Perhaps I misunderstand the intent of the book, which is a story about the voices of black maids in Jackson, Mississippi. Perhaps the book is only about the “help” insomuch as black maids were there to “help” and dearly loved for “helping”. The love comes across in the book, but the respect? I couldn’t find it.
I am a firm believer that people are quite capable of speaking for themselves.
In my experience, and harsh experience it is, many people who “successfully” advocate for others (when those others are conscious and capable of speech) are building a career.
Not all, there are people on the planet who give freely of themselves. You usually do not hear about these people, they are invisible heroes/heroines, satisfied that they have helped. They do not need to have much made of it.
Giving, when it advances one’s agenda, is not generosity; it is at best happy circumstance.
Pressure: 102.5 kPa
Visibility: 16 km
Humidity: 71 %
Wind: 4 km/h
Wind Chill: -5
“It has always seemed strange to me… the things we admire in men, kindness and generosity, openness, honesty, understanding and feeling, are the concomitants of failure in our system. And those traits we detest, sharpness, greed, acquisitiveness, meanness, egotism and self-interest, are the traits of success. And while men admire the quality of the first they love the produce of the second.”
“widely known for the Pulitzer Prize-winning novel The Grapes of Wrath (1939) and East of Eden (1952) and the novella Of Mice and Men (1937). He was an author of twenty-seven books, including sixteen novels, six non-fiction books and five collections of short stories; Steinbeck received the Nobel Prize for Literature in 1962…
He spent his summers working on nearby ranches and later with migrant workers on Spreckels ranch. He became aware of the harsher aspects of migrant life and the darker side of human nature, which supplied him with material…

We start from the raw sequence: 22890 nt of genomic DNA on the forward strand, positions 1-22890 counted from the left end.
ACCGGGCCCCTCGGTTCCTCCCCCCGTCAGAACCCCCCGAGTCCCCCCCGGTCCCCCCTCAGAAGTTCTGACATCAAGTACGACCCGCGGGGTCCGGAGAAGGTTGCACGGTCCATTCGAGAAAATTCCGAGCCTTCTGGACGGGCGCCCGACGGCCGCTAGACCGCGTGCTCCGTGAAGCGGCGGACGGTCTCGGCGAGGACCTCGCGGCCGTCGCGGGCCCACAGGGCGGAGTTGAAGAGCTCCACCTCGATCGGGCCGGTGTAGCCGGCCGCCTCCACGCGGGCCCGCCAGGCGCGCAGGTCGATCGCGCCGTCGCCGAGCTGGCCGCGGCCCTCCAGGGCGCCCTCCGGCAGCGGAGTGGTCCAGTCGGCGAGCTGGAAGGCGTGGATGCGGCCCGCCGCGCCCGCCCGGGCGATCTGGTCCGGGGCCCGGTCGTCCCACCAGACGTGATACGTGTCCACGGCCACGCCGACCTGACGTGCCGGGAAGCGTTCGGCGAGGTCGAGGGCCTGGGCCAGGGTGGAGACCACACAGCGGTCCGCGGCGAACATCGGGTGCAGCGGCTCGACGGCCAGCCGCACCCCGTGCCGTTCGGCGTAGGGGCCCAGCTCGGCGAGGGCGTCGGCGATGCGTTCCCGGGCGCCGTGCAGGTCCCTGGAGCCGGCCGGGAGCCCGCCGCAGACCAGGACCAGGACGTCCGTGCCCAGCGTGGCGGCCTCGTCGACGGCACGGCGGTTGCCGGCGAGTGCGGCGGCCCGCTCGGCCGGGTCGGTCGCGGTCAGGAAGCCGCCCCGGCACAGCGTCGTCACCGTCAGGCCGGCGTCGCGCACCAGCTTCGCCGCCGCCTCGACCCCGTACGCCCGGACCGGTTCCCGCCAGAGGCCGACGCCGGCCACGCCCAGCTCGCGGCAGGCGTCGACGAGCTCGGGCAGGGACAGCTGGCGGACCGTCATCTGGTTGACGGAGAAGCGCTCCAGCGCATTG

The elder Steinbecks gave him free housing, paper for his manuscripts, and beginning in 1928, loans that allowed him to give up a warehouse job in San Francisco, and focus on writing…
Grapes [of Wrath] was controversial. Steinbeck’s New Deal political views, negative portrayal of aspects of capitalism, and sympathy for the plight of workers, led to a backlash against the author, especially close to home. Claiming the book was both obscene and misrepresented conditions in the county, the Kern County Board of Supervisors banned the book from the county’s publicly funded schools and libraries in August 1939. This ban lasted until January 1941.
Of the controversy, Steinbeck wrote, “The vilification of me out here from the large landowners and bankers is pretty bad. The latest is a rumor started by them that the Okies hate me and have threatened to kill me for lying about them. I’m frightened at the rolling might of this damned thing. It is completely out of hand; I mean a kind of hysteria about the book is growing that is not healthy…
the writer is delegated to declare and to celebrate man’s proven capacity for greatness of heart and spirit—for gallantry in defeat, for courage, compassion and love. In the endless war against weakness and despair, these are the bright rally flags of hope and of emulation. I hold that a writer who does not believe in the perfectibility of man has no dedication nor any membership in literature.
—Steinbeck Nobel Prize Acceptance Speech”
After reading how John Steinbeck was harassed by business and government because of his political beliefs, I am relieved that I am an “unsuccessful” writer, worthy of no censure.